Monday, June 25, 2007

Microsoft, Take-Two, and GTA IV Episodic Content

Thanks to Steve Smith for correctly pointing out that the $50M Microsoft is paying Take-Two for episodic GTA IV content is an advance, not a free bag of money.

See the details here.

I find that somewhat odd, and a sense of that oddness can be found in the analogy that Michael Pachter used to describe the arrangement:
Next-Gen contacted Wedbush Morgan Securities analyst Michael Pachter, who further explained the deal. "What Microsoft did was pay a $50 million advance," he said, much in the same way a big-name author receives a payment in advance of his or her next book.

Yes, but this isn't the book industry, is it? In the gaming industry, this looks like a unique deal, and the question is why was it used?

Besides the obvious implication (that Take-Two is in desperate need of cash, which wouldn't surprise anyone), I think there's more going on here.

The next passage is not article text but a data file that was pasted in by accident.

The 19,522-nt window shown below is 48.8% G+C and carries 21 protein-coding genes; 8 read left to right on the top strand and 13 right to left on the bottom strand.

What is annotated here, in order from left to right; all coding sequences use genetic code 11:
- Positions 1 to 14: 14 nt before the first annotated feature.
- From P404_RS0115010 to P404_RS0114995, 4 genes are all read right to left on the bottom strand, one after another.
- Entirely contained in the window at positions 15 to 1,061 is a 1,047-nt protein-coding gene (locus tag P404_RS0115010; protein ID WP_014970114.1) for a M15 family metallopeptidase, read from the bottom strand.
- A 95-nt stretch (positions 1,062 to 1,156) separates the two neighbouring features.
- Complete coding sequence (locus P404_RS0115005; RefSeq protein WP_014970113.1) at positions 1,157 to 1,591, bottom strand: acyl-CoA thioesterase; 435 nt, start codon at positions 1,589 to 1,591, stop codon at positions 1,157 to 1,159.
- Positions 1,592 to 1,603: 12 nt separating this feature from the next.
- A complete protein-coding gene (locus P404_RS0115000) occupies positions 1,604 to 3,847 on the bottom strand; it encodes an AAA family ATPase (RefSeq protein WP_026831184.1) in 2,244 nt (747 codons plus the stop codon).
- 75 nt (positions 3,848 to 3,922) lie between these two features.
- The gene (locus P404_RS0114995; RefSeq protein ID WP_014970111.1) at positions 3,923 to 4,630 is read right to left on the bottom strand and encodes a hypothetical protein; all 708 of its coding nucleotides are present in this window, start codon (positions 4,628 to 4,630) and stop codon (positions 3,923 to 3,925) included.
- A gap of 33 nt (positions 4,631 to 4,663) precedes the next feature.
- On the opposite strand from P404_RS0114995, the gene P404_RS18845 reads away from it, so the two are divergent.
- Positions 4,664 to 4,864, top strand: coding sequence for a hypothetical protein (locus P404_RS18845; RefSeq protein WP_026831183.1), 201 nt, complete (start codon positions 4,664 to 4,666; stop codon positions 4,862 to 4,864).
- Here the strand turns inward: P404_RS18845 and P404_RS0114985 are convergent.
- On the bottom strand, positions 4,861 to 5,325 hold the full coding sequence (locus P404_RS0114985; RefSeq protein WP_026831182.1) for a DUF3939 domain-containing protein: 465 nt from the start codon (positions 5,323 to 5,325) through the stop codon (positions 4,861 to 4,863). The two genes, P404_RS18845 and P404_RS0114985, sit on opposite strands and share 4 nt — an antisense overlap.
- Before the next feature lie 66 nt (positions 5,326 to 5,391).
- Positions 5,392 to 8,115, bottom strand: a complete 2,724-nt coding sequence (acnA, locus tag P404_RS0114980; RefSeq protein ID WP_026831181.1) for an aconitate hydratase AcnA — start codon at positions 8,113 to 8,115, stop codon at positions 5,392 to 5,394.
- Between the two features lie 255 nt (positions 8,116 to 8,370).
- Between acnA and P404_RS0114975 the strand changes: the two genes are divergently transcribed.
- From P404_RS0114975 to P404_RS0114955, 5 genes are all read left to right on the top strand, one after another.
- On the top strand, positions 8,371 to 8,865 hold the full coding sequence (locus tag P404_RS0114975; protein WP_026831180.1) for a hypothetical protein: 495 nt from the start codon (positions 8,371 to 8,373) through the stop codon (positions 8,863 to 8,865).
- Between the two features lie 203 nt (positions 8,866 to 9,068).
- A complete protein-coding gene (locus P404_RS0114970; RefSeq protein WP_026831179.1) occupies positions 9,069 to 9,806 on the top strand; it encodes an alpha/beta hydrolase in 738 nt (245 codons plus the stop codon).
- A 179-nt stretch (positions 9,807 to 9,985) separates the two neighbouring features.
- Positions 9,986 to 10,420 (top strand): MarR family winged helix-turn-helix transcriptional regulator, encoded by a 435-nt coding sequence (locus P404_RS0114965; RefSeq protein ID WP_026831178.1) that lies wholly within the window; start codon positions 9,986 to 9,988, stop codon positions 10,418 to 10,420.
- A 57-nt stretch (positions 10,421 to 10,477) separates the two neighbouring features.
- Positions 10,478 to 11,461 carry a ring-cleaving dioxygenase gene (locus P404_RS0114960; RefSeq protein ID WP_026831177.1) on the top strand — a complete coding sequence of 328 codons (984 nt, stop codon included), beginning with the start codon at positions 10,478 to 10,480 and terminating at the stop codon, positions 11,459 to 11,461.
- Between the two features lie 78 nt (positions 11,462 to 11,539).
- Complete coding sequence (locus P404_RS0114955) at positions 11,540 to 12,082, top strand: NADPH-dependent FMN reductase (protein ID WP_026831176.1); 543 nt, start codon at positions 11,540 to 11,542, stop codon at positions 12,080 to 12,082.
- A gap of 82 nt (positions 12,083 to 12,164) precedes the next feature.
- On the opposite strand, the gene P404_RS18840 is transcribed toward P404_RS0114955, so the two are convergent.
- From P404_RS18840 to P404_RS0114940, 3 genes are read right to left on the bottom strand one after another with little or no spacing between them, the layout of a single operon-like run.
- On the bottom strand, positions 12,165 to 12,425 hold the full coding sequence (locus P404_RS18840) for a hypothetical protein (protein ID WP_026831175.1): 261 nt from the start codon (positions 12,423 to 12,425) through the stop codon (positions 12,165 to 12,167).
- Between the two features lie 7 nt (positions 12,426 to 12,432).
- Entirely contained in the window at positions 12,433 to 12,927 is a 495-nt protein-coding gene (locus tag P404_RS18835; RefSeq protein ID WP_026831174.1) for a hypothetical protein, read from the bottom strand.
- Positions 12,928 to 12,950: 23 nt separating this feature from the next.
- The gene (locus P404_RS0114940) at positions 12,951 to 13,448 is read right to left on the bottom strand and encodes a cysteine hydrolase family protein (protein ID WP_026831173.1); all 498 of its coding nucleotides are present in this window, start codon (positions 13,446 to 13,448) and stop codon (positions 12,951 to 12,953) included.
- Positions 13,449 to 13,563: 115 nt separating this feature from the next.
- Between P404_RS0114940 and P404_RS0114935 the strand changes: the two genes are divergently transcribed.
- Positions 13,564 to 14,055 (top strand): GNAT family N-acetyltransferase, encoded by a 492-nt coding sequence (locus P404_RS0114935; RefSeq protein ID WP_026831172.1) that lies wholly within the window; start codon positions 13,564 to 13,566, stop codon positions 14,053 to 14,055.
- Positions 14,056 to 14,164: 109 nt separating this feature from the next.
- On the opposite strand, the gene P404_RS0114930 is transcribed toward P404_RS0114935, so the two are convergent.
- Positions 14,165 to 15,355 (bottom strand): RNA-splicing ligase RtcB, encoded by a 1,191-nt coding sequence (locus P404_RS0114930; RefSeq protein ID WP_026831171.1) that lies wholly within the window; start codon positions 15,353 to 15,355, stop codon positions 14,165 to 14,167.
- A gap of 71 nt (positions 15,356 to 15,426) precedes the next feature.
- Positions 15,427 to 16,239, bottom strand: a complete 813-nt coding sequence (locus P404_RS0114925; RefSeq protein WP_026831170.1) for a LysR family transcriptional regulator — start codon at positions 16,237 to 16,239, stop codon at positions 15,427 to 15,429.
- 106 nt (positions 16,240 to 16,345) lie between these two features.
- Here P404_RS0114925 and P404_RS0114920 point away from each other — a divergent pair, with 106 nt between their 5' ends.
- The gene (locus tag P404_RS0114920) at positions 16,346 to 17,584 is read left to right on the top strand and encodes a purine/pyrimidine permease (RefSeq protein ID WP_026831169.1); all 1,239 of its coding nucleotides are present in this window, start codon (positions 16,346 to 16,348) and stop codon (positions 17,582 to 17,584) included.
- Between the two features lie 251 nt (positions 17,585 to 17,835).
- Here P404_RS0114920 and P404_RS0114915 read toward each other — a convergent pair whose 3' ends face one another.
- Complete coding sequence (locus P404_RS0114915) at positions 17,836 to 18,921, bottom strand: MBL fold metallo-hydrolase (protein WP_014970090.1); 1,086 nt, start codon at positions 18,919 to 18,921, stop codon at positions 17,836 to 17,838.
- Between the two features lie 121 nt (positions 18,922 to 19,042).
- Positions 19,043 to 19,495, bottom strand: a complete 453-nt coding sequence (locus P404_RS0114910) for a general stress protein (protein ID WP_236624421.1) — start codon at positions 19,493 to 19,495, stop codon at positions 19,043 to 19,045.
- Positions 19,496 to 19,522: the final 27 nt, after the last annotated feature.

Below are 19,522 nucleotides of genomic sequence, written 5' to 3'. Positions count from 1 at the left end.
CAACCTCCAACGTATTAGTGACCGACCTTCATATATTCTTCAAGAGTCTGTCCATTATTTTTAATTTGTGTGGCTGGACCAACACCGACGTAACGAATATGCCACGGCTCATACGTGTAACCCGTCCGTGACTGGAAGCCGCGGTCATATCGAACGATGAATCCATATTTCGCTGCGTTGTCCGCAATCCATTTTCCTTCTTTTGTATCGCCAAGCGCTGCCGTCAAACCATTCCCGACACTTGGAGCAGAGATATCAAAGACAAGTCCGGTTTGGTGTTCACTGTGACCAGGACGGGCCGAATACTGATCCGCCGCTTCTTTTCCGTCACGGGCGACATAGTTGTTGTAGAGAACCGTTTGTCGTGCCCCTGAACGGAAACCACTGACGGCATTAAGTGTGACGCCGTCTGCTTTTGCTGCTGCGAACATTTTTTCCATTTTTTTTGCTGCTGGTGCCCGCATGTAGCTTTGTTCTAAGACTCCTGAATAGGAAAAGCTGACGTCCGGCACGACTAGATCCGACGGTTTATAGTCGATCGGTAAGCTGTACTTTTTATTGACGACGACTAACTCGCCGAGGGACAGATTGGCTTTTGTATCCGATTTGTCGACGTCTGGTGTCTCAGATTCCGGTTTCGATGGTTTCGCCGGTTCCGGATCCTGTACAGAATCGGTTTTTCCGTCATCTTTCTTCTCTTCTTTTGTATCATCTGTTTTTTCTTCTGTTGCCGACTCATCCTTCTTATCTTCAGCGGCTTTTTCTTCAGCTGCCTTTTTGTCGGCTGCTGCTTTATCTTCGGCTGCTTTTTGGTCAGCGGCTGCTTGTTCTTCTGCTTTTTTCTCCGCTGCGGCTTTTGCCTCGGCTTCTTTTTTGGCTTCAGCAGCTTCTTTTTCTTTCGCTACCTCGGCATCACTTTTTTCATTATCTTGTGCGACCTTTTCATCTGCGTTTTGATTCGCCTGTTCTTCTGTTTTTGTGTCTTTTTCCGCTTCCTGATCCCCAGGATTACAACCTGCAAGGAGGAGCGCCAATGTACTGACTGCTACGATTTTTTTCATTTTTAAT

[Update: I've been thinking about this, and here's a potential scenario--and please note that this is 100% speculation on my part.

Remember, Rockstar never debuted any version of Grand Theft Auto III on more than one platform. So now they're trying to ship a brand-new generation of Grand Theft Auto on BOTH next-gen systems at the same time.

So if Take-Two went to Microsoft and said they were falling behind and couldn't afford to add any resources, what would Microsoft do? They'd figure out a way to get them some cash. That would also ensure that the 360 version has priority.

Like I said, that's speculation on my part, but I think it's a reasonable scenario.]

[Second Update: yes, I understand that publishers give advances to developers all the time. But I still find the timing and the publicity around this particular deal to be strange.]

[Third Update: good grief, I finally figured it out. Take-Two could have gone to Microsoft and given them a time-limited exclusive on downloadable content in exchange for a cash payment, not an advance. So they could have gotten a multi-million dollar check that would have been pure profit. Instead, they negotiated a much larger payment that is essentially nothing more than a loan. Why would you do that unless you were starving for cash?]

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